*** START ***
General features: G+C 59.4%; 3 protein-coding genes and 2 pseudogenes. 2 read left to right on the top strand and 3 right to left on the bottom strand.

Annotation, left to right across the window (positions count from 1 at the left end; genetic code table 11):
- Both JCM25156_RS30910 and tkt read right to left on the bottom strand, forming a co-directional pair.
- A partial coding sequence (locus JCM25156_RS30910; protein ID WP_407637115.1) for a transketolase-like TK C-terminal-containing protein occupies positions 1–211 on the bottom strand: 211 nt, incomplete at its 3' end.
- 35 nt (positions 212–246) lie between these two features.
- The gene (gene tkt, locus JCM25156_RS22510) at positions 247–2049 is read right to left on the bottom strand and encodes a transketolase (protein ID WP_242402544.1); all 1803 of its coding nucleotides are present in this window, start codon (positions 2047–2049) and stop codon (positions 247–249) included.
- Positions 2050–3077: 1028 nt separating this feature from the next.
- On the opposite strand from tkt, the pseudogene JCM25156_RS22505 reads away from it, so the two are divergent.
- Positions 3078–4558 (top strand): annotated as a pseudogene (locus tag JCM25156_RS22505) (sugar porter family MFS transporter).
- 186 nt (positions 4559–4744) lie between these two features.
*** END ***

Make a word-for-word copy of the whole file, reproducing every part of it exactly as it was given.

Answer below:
General features: G+C 59.4%; 3 protein-coding genes and 2 pseudogenes. 2 read left to right on the top strand and 3 right to left on the bottom strand.

Annotation, left to right across the window (positions count from 1 at the left end; genetic code table 11):
- Both JCM25156_RS30910 and tkt read right to left on the bottom strand, forming a co-directional pair.
- A partial coding sequence (locus JCM25156_RS30910; protein ID WP_407637115.1) for a transketolase-like TK C-terminal-containing protein occupies positions 1–211 on the bottom strand: 211 nt, incomplete at its 3' end.
- 35 nt (positions 212–246) lie between these two features.
- The gene (gene tkt, locus JCM25156_RS22510) at positions 247–2049 is read right to left on the bottom strand and encodes a transketolase (protein ID WP_242402544.1); all 1803 of its coding nucleotides are present in this window, start codon (positions 2047–2049) and stop codon (positions 247–249) included.
- Positions 2050–3077: 1028 nt separating this feature from the next.
- On the opposite strand from tkt, the pseudogene JCM25156_RS22505 reads away from it, so the two are divergent.
- Positions 3078–4558 (top strand): annotated as a pseudogene (locus tag JCM25156_RS22505) (sugar porter family MFS transporter).
- 186 nt (positions 4559–4744) lie between these two features.